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Are you a budding stand-up comedian? Rahul Subramanian has some tips for you

The stand-up comic says a backup plan is as important for a planner as it is not for an adventurer

Nairita Mukherjee Noir_Memoir 21 May 2018, 2:24 PM
T2 Interview
Rahul Subramanian doesn't believe in a plan B

Rahul Subramanian doesn't believe in a plan B Image: Instagram/Rahul Subramanian

So you think you're funny? Your friends love your jokes and you pride yourself as the wittier one in the group? You think you have what it takes to make it in stand-up comedy? Well, maybe you do, but if you think you've got it just because you're funny, think again.

Stand-up comedy, currently the most glamorous career one can think of, is as cut-throat, competitive, and slow-yielding as any other profession. You have to go through your initial struggling days where you can forget about making any money — consider it a pay cheque-less internship — and it's going to require years of hard work and quite a stroke of luck to make it big. Just ask Rahul Subramanian.

Rahul decided to quit his corporate job and get into comedy full-time years ago. But it was only after his show, Random Chikibum, co-starring Kumar Varun, became popular that he finally felt a wave of confidence. Even after winning the YouTube Comedy Hunt in 2015, he continued with his day job — financial stability, savings, insecurities... sound familiar? 

But once he quit, he didn't have a plan B. What if he had failed? Well, we'll cross that bridge when we get there. T2 Online caught up with Rahul, who's now cracked a deal with Amazon Prime Videos with his show Kal Main Udega, a part of the video-on-demand platform's exclusive stand-up special, and asked him about his struggles, his insecurities and his journey. That could very well be your list of commandments if you're planning a career in stand-up.

You have said in interviews that a 9-5 job was not your thing. What made you move to comedy with comedy sketches on YouTube and eventually Random Chikibum?
I started doing stand-up a year before Random Chikibum happened, but I always wanted to make funny sketches, too. A year into comedy gives you that extra boost of confidence you require to do something different. Around the same time, two awesome things happened — I met Kumar Varun (at work) and Comedy Hunt happened. And thus, Random Chikibum happened. (Kumar and Rahul co-starred in Random Chikibum.)

Does stand-up comedy have its struggler days?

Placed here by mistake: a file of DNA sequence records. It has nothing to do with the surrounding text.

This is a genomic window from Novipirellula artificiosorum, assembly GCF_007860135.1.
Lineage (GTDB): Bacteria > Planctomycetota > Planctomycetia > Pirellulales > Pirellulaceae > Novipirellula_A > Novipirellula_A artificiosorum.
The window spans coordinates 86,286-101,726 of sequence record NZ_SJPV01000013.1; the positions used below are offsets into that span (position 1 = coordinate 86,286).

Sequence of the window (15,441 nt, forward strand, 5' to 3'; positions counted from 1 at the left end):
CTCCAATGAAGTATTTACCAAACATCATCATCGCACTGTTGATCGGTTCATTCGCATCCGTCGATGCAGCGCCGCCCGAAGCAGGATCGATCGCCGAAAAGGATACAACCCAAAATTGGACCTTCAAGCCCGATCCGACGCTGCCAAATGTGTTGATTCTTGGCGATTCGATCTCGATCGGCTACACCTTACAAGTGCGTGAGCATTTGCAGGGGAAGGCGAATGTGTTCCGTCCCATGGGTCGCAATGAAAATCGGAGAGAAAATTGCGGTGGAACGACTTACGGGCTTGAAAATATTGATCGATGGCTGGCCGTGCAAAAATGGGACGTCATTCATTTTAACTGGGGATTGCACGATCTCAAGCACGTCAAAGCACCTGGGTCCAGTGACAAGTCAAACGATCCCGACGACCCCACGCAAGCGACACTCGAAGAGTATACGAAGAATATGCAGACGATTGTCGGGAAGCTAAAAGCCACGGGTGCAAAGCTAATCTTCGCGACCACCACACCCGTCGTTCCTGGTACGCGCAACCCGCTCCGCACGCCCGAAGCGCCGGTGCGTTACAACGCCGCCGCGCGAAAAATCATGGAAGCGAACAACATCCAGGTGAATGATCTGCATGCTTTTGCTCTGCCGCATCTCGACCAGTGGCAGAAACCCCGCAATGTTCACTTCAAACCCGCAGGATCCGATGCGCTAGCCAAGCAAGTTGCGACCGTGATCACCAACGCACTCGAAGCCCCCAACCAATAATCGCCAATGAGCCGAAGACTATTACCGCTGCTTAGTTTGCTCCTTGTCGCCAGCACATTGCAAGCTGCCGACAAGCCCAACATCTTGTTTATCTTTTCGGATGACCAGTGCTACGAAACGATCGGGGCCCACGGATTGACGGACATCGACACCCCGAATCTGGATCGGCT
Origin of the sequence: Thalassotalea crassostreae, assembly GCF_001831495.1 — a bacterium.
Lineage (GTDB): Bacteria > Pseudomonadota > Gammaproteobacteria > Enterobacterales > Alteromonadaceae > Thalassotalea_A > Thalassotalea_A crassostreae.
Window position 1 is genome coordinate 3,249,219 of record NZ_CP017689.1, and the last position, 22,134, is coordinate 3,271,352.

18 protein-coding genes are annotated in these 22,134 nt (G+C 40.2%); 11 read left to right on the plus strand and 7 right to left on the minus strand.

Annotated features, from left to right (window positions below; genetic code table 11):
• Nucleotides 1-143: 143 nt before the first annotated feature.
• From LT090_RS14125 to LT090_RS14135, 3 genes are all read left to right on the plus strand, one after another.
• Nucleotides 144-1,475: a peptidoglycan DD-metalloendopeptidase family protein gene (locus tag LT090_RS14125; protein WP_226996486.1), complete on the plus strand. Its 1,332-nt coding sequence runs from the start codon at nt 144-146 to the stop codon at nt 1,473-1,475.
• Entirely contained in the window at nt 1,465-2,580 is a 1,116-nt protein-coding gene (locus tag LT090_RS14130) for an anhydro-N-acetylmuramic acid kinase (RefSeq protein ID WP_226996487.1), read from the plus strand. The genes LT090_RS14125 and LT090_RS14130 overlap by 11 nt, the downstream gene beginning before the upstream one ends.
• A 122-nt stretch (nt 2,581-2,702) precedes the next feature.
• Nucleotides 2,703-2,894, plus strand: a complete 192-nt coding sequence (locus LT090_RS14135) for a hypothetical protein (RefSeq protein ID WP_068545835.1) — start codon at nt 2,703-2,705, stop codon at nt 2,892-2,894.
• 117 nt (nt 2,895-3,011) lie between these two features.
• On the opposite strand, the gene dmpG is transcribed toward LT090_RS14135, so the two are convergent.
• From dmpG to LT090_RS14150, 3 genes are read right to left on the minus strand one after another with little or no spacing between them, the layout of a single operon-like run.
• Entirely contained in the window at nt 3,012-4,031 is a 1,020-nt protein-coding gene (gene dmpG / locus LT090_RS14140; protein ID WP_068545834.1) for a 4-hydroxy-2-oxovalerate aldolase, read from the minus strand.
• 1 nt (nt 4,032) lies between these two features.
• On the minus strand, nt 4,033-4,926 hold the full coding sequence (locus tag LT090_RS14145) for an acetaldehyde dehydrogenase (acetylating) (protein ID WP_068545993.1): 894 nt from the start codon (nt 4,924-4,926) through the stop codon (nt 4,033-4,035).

It is very difficult if getting noticed, becoming popular is a priority for you. For me, being noticed is not as important as being able to have a sustainable income to continue doing comedy. As long as that is happening, the focus will always be to enjoy performing rather than standing out.

When did you finally quit your cushy job?
I actually continued working until June 2016 before I decided to quit. That was a year after I had already won the Comedy Hunt. There are two reasons for that. I had to wait till I had some financial stability and enough savings to last me at least six months. And then, fear, insecurity, and self-doubt were worthy opponents till 2016. 

Did you ever have a backup plan in case comedy wouldn't work out?
No, I did not have a backup plan as such but I had enough savings for me to have the freedom to do comedy for at least six months without earning, post quitting my job. In retrospect, if stand-up had not worked out in those six months, I think I would have tried to join one of the comedy companies as a writer, and if that didn’t work out, maybe writing for one of the websites, and if that didn’t work out either, only then would I have considered going back to my marketing job.

What advice would you have for aspiring stand-up comedians willing to quit their jobs?
A backup plan is as important for a planner as it is NOT for an adventurer. There is no right answer. Follow your gut and make the call. It’s completely okay to fail.

Moving on to your style and content, it is usually apolitical and non-controversial. Is it a way of playing it safe?
That’s actually because that’s the kind of person I am. I don’t have strong opinions on most things, and I have always been a non-confrontational person. Also, I can't force opinions which I don’t have on my stand-up. Stand-up is too personal for me, it has to be me expressing the way I see things. I completely understand when people look at my comedy and tag it as “playing it safe”. My response is that maybe cuz I am a “play it safe” kind of a person and would have been this way irrespective of what profession I had taken up.

Having said that, comedy is new and India is huge. You don’t need to be apolitical or non-controversial to offend someone. You just need to have jokes (laughs cheekily).

Kal Main Udega is your first show of this calibre. What is the biggest difference between a show like this one and just a live show? For example, in terms of the type of audience or the acceptance of a joke, etc.
Well, there isn’t much difference in performance. You always perform for the live audience present even if there are cameras recording it. The difference is seen mainly in post-production with the music, effects and other content packaging. There's also the editing of the content, where you take calls to remove parts of which an Internet audience, unlike a live audience, might take out of context and not find funny. 

Read more: 

Funnyman Rahul Subramanian takes our really random rapid fire

Here's all you need to know about Rahul Subramanian vs DJs who can't take a joke

I felt like dying when my punches fell flat, says stand-up comic Milind Kapoor

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